Dave G, I think you need to fold your dough! Or if you already are folding, do it more. Even a relatively slack dough (high hydration/wet) can be brought into compliance with extra folding. That will help with both handling and your loaf volume. Rather than just punching down a dough during the bulk ferment, give it a fold or two or three spaced at intervals if it's really wet. Look up "folding a bulk fermenting dough" for the technique if you're unfamiliar with it. Also, I highly recommend the book "Bread" by Jeffery Hamelman for learning more about baking. The book changed my life. Folding makes a huge difference in getting the gluten fully developed. For the sake of flavor and texture, I under develop the gluten in the mixer, then get the full gluten development during bulk fermentation via folding. Flour protein level can also make a difference in your stickiness and gluten development. Higher protein bread flours absorb a little more liquid than lower protein AP flours and bread flours develop more strength due to the higher gluten content. But higher protein flours make for tougher crust. I prefer flour in the 9-11% protein range, but it requires more folding than a 14% protein bread flour to get the same loaf volume and handling characteristics. Another option that makes for slightly lesser flavor and is less preferable but easier is to make sure you're mixing to full gluten development in the mixer via the windowpane test. If you're hand mixing, then folding is the way to go. In fact, the best flavor and texture can be achieved by aoutolyzing your dough, then a quick hand mix followed by folding often during a long bulk ferment and then an extended cool final ferment. That's a fairly typical schedule for artisan sourdough loaves.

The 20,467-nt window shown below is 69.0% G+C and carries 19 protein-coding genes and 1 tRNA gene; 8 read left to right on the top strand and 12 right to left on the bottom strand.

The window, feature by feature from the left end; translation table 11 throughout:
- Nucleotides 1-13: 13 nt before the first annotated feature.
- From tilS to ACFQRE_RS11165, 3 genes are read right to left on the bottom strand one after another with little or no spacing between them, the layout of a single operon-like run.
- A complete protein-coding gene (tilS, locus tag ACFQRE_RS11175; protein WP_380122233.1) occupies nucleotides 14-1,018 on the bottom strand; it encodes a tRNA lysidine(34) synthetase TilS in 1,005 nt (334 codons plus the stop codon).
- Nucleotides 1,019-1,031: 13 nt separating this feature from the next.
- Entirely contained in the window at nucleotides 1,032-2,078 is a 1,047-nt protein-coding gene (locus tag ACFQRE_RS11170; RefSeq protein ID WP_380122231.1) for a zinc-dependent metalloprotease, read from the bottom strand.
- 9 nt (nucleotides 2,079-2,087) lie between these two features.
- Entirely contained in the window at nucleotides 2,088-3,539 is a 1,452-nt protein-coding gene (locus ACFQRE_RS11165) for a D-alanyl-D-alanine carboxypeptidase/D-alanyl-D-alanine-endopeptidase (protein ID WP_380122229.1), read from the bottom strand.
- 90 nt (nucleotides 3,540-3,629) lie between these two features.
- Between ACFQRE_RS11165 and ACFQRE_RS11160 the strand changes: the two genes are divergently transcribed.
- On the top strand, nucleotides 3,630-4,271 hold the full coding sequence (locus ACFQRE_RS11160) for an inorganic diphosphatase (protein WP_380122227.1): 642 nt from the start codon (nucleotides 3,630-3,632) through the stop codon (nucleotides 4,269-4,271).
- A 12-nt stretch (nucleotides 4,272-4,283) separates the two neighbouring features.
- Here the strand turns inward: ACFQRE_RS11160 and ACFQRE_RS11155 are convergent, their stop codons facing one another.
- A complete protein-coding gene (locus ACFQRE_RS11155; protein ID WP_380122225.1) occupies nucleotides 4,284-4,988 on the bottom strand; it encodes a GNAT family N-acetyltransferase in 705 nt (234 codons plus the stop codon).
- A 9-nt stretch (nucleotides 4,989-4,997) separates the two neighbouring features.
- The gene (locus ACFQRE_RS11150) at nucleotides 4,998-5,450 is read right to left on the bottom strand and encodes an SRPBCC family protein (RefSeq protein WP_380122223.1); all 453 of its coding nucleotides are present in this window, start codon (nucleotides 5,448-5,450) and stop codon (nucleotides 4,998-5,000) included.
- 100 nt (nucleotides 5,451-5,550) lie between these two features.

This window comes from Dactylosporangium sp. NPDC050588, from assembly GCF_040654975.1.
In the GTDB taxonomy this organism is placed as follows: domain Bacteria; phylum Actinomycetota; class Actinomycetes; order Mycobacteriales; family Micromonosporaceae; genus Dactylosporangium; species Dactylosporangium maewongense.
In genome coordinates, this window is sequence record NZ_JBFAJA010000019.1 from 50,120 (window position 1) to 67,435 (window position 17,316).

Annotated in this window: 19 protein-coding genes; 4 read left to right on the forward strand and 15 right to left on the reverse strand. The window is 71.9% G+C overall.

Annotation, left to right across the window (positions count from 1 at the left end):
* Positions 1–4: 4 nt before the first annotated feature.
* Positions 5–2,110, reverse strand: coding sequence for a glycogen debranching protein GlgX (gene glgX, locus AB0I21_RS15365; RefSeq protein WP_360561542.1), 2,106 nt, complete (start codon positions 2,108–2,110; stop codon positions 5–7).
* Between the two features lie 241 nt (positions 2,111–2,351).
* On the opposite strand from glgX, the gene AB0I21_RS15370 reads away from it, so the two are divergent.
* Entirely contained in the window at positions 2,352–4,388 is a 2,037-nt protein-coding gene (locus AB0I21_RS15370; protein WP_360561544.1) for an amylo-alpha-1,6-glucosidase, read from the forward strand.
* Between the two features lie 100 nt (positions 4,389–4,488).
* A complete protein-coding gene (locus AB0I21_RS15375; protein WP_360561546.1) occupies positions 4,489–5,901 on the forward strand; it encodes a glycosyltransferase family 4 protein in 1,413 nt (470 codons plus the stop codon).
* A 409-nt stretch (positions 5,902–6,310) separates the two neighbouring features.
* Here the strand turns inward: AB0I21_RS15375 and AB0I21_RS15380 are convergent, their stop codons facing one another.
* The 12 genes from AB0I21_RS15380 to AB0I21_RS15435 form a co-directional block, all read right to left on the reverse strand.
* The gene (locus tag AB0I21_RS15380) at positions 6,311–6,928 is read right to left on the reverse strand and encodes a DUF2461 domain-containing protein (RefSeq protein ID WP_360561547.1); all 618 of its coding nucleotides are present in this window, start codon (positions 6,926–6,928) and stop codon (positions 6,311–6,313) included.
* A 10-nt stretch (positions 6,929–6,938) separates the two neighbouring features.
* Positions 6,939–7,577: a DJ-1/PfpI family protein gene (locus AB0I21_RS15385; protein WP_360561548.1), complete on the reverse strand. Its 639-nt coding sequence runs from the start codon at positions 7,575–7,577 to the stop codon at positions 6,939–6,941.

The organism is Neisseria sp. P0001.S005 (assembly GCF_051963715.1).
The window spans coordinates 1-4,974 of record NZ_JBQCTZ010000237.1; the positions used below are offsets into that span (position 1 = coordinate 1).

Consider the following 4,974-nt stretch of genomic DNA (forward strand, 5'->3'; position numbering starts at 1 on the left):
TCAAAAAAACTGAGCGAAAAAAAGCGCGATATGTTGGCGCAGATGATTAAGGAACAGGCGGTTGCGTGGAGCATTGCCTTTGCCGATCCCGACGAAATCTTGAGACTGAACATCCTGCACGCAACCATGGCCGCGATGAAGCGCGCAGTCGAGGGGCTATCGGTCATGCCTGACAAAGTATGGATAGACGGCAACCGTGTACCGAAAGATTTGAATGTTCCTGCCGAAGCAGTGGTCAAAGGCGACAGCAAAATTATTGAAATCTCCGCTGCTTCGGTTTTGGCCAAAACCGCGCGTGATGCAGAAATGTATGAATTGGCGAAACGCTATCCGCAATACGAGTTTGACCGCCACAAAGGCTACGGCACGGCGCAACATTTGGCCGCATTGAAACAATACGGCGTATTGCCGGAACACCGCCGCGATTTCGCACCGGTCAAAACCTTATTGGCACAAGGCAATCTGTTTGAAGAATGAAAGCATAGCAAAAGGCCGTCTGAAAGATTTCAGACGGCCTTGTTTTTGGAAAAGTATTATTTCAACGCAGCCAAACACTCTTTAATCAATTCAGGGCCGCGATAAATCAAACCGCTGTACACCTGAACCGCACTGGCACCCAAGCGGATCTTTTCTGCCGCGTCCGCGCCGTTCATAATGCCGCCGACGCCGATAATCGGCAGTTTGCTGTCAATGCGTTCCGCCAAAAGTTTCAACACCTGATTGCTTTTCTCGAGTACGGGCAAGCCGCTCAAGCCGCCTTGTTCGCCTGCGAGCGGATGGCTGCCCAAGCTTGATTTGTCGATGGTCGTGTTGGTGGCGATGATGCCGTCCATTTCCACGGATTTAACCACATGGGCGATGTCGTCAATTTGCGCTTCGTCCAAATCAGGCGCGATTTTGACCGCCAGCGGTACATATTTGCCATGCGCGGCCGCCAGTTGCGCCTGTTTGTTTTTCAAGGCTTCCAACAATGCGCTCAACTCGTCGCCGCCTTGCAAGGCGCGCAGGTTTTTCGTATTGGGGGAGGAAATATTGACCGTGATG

Dave G. April 19, 2018
Thank you Baker Bren. I appreciate your thorough response to my question. I will definitely give folding a try!
Smaug April 19, 2018
One thing I've never understood- a lot of bakers insist on throwing chipped ice into your preheated container (cast iron skillet, Dutch oven full of bolts, and other such things are often suggested) to make steam- always struck me as silly, and I've always used boiling water, but some pretty good bakers insist on ice.
I agree with Smaug, use boiling water for a steam burst, not ice! It's already as close to the phase change (liquid to gas) as you can get and doesn't require passing through two phase changes and sapping up all the latent energy requirements from the hot pan. That means you can add more for a second burst without the pan being too cool to steam. My only guess as to why some bakers suggest ice is a delayed action (which I don't want for maximum ovenspring) or some kind of summoning of the leidenfrost effect for an unknown (to me) reason. Bake on!
Elizabeth I. April 20, 2018
I imagine the reason for ice is because you can toss a handful in, without having to pull a 500 F iron pan out of the oven and pour water from a hot kettle, rather than because it is better.
Smaug April 20, 2018
Maybe, but I've never had to do that-I would suggest a saucepan rather than a kettle, which would require much more room to pour.
Join The Conversation